Thu May 11, 2017 9:2AM
Saudi King Salman (L) speaks with his son, Deputy Crown Prince Mohammed bin Salman, in Riyadh, Saudi Arabia. (AP file photo)
Saudi King Salman (L) speaks with his son, Deputy Crown Prince Mohammed bin Salman, in Riyadh, Saudi Arabia. (AP file photo)

Saudi Arabia has paid tens of thousands of dollars to US army veterans in an attempt to kill a recently-passed law allowing  9/11 families to sue Saudi nationals for their alleged role in facilitating the September 11, 2001 attacks that killed thousands of Americans, a report says.

The US Congress overwhelmingly voted in September of last year to override then President Barack Obama’s veto of the “Justice Against Sponsors of Terrorism Act (JASTA), which allows relatives of the victims of the 9/11 attacks to sue Saudi Arabia.

The Saudi campaign includes paying American military veterans to visit Capitol Hill and warn lawmakers about what they said could be unintended consequences, The Associated Press reported on Thursday.

Some of the recruited veterans said Saudi Arabia's government was largely paying for the effort, worth hundreds of thousands of dollars.

The veterans' lobbying effort began within a month after the September vote. Apparently, after failing to fight off the bill in Congress and Obama’s White House, Saudis have hired 75 foreign agents across the US to fund lavish trips to Washington for veterans, which included lodging them at new Trump Hotel near the White House.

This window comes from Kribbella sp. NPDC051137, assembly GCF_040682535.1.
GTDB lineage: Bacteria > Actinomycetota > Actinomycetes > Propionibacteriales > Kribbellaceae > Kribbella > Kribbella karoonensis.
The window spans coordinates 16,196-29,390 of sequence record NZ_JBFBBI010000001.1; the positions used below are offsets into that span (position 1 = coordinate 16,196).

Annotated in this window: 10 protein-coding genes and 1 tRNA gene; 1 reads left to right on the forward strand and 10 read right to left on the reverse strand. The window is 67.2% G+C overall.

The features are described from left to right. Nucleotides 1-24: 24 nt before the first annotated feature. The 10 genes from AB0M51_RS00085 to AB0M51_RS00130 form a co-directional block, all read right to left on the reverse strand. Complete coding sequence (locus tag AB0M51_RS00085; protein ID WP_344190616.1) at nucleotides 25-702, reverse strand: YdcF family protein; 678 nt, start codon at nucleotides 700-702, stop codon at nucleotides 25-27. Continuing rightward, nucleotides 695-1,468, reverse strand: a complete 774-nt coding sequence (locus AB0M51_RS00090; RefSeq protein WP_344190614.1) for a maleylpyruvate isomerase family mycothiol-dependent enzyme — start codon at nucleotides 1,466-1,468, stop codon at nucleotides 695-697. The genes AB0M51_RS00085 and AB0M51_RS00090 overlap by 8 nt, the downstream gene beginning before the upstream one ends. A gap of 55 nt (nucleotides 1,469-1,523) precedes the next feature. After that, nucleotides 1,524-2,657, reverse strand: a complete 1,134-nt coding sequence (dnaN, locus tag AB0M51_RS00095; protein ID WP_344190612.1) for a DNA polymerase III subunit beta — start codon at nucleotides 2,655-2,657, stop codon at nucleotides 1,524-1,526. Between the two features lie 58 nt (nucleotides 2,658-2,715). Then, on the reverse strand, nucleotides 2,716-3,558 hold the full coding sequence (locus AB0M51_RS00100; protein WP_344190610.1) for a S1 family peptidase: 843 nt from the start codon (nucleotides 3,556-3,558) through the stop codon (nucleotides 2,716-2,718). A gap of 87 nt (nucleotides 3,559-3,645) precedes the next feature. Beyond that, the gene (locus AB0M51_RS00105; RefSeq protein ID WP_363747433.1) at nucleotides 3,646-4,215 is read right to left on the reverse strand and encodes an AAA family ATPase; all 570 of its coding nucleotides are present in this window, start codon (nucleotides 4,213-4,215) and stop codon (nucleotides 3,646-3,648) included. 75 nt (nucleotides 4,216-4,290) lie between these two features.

Saudi Arabia is accused of recruiting veterans to scrap the JASTA 9/11 law. (File photo)

The veterans however told the New York Post in March that they were misled and openly lied to by trip organizers Qorvis MSLGROUP.

According to the vets, an organizer denied any “Saudi involvement” in sponsoring the trip, despite the fact that federal filings show the organizer had struck a $100,000 contract with the Saudis and is registered as a foreign agent for the regime.

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The Saudi lobbyists, who posed as veteran advocates, had told the vets that JASTA exposes them, as well as “150,000 [US] military personnel stationed in over 150 countries,” to “retaliatory lawsuits” in foreign courts.

JASTA, however, deals only with the immunity of foreign states and poses little risk against individuals.

US President George W. Bush meets with Prince Bandar bin Sultan, the Saudi Ambassador to the United States, on August 27, 2002, at Bush's ranch in Crawford, Texas. (Photo by Getty Images)

The September 11, 2001 attacks, also known as the 9/11 attacks, were a series of strikes in the US which killed nearly 3,000 people and caused about $10 billion in property and infrastructure damage.

Of the 19 hijackers that allegedly carried out the attacks, 15 were Saudi nationals and available evidence suggests some of them were linked to high-ranking Saudi officials.